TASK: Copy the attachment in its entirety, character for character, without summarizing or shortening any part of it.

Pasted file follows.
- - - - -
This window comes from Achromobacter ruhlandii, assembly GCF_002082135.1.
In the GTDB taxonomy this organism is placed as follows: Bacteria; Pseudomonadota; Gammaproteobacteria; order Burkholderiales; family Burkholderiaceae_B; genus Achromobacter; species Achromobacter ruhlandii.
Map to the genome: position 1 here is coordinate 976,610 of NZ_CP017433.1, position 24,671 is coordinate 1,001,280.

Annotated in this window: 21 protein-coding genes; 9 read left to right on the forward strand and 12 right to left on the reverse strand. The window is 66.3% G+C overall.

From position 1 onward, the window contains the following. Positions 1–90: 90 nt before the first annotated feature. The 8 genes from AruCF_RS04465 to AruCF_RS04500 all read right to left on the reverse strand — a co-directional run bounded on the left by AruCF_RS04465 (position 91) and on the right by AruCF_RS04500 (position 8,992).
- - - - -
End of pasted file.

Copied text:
This window comes from Achromobacter ruhlandii, assembly GCF_002082135.1.
In the GTDB taxonomy this organism is placed as follows: Bacteria; Pseudomonadota; Gammaproteobacteria; order Burkholderiales; family Burkholderiaceae_B; genus Achromobacter; species Achromobacter ruhlandii.
Map to the genome: position 1 here is coordinate 976,610 of NZ_CP017433.1, position 24,671 is coordinate 1,001,280.

Annotated in this window: 21 protein-coding genes; 9 read left to right on the forward strand and 12 right to left on the reverse strand. The window is 66.3% G+C overall.

From position 1 onward, the window contains the following. Positions 1–90: 90 nt before the first annotated feature. The 8 genes from AruCF_RS04465 to AruCF_RS04500 all read right to left on the reverse strand — a co-directional run bounded on the left by AruCF_RS04465 (position 91) and on the right by AruCF_RS04500 (position 8,992).